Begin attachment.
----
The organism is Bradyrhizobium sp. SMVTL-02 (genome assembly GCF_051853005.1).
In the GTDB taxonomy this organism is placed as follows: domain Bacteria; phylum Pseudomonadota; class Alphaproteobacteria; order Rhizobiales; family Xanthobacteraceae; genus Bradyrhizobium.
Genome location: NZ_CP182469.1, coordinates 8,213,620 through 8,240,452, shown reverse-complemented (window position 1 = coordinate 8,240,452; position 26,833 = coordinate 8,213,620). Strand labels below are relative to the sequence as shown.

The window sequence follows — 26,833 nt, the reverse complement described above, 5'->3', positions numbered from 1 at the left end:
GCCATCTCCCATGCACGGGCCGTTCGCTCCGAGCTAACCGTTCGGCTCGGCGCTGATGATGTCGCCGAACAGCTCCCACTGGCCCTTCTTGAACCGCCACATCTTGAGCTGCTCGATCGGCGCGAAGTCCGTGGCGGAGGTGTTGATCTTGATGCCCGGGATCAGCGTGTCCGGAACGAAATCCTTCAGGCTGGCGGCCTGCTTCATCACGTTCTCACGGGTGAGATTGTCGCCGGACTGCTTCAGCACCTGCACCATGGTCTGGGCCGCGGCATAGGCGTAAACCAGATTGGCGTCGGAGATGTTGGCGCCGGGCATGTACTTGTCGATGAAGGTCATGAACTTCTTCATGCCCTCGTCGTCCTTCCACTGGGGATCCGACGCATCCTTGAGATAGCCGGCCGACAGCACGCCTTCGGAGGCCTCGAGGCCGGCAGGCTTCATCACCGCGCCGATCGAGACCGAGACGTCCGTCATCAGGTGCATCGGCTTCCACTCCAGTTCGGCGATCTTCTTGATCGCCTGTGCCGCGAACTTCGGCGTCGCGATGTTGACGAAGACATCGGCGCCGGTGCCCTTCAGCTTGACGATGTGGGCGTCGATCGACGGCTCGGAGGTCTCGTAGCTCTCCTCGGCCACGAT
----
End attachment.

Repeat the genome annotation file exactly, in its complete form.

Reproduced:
The organism is Bradyrhizobium sp. SMVTL-02 (genome assembly GCF_051853005.1).
In the GTDB taxonomy this organism is placed as follows: domain Bacteria; phylum Pseudomonadota; class Alphaproteobacteria; order Rhizobiales; family Xanthobacteraceae; genus Bradyrhizobium.
Genome location: NZ_CP182469.1, coordinates 8,213,620 through 8,240,452, shown reverse-complemented (window position 1 = coordinate 8,240,452; position 26,833 = coordinate 8,213,620). Strand labels below are relative to the sequence as shown.

The window sequence follows — 26,833 nt, the reverse complement described above, 5'->3', positions numbered from 1 at the left end:
GCCATCTCCCATGCACGGGCCGTTCGCTCCGAGCTAACCGTTCGGCTCGGCGCTGATGATGTCGCCGAACAGCTCCCACTGGCCCTTCTTGAACCGCCACATCTTGAGCTGCTCGATCGGCGCGAAGTCCGTGGCGGAGGTGTTGATCTTGATGCCCGGGATCAGCGTGTCCGGAACGAAATCCTTCAGGCTGGCGGCCTGCTTCATCACGTTCTCACGGGTGAGATTGTCGCCGGACTGCTTCAGCACCTGCACCATGGTCTGGGCCGCGGCATAGGCGTAAACCAGATTGGCGTCGGAGATGTTGGCGCCGGGCATGTACTTGTCGATGAAGGTCATGAACTTCTTCATGCCCTCGTCGTCCTTCCACTGGGGATCCGACGCATCCTTGAGATAGCCGGCCGACAGCACGCCTTCGGAGGCCTCGAGGCCGGCAGGCTTCATCACCGCGCCGATCGAGACCGAGACGTCCGTCATCAGGTGCATCGGCTTCCACTCCAGTTCGGCGATCTTCTTGATCGCCTGTGCCGCGAACTTCGGCGTCGCGATGTTGACGAAGACATCGGCGCCGGTGCCCTTCAGCTTGACGATGTGGGCGTCGATCGACGGCTCGGAGGTCTCGTAGCTCTCCTCGGCCACGAT